Lib Dems oppose “moral vacuum” Rwanda Bill

When there has been so much discussion around the party’s messaging and whether it showcases our values enough recently, it is a relief to see our parliamentarians speak out so strongly against the bizarrely named Safety of Rwanda (Asylum and Immigration) Bill as though just writing something down makes it so.

Alistair Carmichael described the Bill as showing a “grim and illiberal mentality” and would replace our asylum system with a moral vacuum. Here’s his whole speech:

I say sincerely that it is a genuine pleasure to follow the right hon. and learned Member for South Swindon (Sir Robert Buckland). He gave a characteristically thoughtful speech for Second Reading and, more interestingly, laid down several markers for future stages, should we get to that point. This is a most interesting and unusual Second Reading debate; we are seeing played out in front of us a tripartite discussion between one side of the Government, another side of the Government and the Treasury Bench. It is a remarkable spectacle to observe, albeit not a particularly seemly one.

I was struck by the reliance that the hon. Member for Bromley and Chislehurst (Sir Robert Neill) placed on the references made by the right hon. and learned Member for Torridge and West Devon (Sir Geoffrey Cox) to proceedings in relation to the Asylum and Immigration (Treatment of Claimants, etc. ) Act 2004. As the right hon. and learned Gentleman observed, that was where the concept of safe countries was introduced. The list of safe countries included all the EU countries except Croatia, plus Norway, Iceland and later Switzerland. It was another piece of legislation that restricted the access of rights to appeal for those whose asylum claims had been unsuccessful. There are perhaps lessons to be learned for us all in how that line of legislation has developed ever since.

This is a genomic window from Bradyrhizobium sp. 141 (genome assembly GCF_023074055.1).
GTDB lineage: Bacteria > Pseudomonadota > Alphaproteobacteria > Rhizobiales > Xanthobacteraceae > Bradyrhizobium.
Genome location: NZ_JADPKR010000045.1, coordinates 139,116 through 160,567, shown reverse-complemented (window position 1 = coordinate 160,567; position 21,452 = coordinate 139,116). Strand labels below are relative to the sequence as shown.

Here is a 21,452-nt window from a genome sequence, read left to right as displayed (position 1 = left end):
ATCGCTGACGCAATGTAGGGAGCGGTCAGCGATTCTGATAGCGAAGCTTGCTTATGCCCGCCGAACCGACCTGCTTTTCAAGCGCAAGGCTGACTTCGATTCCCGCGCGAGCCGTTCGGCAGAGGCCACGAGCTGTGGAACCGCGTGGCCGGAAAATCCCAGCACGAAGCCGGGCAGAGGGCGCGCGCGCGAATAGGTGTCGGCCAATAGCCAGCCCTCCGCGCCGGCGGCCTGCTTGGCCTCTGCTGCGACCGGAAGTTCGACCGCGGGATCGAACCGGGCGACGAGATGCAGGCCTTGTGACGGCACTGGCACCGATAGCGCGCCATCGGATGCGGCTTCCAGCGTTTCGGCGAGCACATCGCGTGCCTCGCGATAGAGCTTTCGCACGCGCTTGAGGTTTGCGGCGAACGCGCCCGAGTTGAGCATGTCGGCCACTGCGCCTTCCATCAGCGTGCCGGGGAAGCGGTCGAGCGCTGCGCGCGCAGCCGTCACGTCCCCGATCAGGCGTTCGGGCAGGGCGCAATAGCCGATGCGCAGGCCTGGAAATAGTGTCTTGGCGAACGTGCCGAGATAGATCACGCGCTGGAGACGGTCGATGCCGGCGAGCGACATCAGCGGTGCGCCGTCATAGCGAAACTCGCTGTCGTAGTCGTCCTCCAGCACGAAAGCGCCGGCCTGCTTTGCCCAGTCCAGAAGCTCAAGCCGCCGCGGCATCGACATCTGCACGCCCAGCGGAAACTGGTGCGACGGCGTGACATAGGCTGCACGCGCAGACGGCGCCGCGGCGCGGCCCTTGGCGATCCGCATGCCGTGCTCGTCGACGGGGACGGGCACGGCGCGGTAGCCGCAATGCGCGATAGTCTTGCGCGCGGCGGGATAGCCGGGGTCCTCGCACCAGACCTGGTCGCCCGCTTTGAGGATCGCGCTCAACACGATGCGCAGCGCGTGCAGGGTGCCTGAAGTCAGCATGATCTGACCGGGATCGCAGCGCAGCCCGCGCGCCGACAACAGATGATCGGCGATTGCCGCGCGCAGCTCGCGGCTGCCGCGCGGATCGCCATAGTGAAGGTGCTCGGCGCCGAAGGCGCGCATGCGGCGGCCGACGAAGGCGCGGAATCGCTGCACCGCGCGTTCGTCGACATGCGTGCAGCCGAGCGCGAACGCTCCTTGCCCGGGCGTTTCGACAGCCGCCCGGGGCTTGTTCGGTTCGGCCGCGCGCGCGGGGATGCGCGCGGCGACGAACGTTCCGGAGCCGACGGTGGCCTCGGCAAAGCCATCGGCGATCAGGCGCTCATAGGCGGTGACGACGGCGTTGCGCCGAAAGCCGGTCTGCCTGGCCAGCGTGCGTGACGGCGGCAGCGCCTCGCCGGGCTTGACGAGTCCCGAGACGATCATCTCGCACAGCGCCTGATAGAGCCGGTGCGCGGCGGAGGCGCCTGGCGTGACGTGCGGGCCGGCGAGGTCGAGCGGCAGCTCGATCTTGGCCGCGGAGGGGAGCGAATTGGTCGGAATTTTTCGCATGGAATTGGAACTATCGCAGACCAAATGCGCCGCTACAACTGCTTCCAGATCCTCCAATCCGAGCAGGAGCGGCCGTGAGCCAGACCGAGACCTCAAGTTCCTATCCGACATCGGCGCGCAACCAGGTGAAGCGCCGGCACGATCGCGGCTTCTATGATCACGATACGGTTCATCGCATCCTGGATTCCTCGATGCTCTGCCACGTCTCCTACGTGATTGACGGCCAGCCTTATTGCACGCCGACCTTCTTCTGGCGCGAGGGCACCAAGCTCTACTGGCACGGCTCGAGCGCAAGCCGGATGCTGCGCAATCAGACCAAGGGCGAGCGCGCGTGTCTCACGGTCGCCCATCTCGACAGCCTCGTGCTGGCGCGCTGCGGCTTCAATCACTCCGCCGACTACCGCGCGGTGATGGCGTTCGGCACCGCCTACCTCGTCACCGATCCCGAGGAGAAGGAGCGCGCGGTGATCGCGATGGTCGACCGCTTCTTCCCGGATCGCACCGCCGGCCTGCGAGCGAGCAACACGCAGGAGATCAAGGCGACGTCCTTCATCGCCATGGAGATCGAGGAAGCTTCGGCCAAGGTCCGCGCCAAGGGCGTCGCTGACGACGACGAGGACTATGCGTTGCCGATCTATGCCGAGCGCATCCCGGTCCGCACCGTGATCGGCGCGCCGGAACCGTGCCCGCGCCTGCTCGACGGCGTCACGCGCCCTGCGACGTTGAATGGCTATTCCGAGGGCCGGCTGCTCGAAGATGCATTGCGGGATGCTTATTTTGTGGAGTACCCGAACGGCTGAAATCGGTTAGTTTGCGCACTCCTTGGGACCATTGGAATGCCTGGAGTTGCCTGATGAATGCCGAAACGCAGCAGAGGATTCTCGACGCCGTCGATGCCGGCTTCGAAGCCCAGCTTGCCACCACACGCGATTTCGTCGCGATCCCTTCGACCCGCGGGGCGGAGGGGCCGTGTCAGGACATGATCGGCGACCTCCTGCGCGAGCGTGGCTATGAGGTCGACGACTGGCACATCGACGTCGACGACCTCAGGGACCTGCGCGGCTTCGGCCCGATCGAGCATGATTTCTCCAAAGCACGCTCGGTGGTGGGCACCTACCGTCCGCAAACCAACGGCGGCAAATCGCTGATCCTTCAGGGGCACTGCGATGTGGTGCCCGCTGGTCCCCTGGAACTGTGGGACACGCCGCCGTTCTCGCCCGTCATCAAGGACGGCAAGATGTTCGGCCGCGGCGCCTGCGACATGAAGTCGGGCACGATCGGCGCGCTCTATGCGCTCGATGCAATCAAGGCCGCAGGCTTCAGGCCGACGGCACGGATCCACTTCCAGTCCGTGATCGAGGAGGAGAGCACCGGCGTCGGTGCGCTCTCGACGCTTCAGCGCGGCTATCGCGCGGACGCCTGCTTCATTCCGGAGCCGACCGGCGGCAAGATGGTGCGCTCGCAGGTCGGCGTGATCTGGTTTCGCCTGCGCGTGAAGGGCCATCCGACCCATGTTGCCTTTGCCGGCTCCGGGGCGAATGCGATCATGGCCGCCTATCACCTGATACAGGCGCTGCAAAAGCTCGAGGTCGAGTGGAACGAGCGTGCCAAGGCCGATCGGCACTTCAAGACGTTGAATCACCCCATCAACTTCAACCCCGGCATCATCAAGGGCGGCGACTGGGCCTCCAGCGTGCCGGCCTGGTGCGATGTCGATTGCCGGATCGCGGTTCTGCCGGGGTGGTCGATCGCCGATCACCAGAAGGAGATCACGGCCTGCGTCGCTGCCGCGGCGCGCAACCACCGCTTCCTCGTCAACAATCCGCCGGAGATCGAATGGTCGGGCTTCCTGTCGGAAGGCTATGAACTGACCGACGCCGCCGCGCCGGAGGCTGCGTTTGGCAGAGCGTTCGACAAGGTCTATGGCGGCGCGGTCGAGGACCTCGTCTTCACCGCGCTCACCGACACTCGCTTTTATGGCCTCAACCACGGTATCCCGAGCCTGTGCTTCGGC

The enduring lesson I take is not that that Act was introduced by a Labour Government—a Government that had David Blunkett as Home Secretary—but that the Bill was opposed, with some controversy at the time, by the then Conservative Opposition. They described it as “clumsy and draconian”. They were absolutely right about that and, many years later, we can see exactly where that sort of legislation has taken us. What is it about the Conservative party of 2023 that now finds that sort of legislation so attractive?

Let us not forget that we are dealing with the consequence of the refusal of this Government to prosecute the case for safe and legal routes. Why do we not find people from Ukraine or Hong Kong trying to cross the channel in small boats? It is because we offer them safe and legal routes. The Rwanda scheme is unworkable—we know that because it has never been made to work—and the barriers are well rehearsed, but every time they are thwarted, the response of this Government is to throw a foot-stamping tantrum. Anyone who ever had any doubt about the depth and scale of Tory self-entitlement can see it laid bare here today. The Bill is not about making the system work or providing an effective deterrent; it is simply about trying to bring together a disparate range of forces within their own party.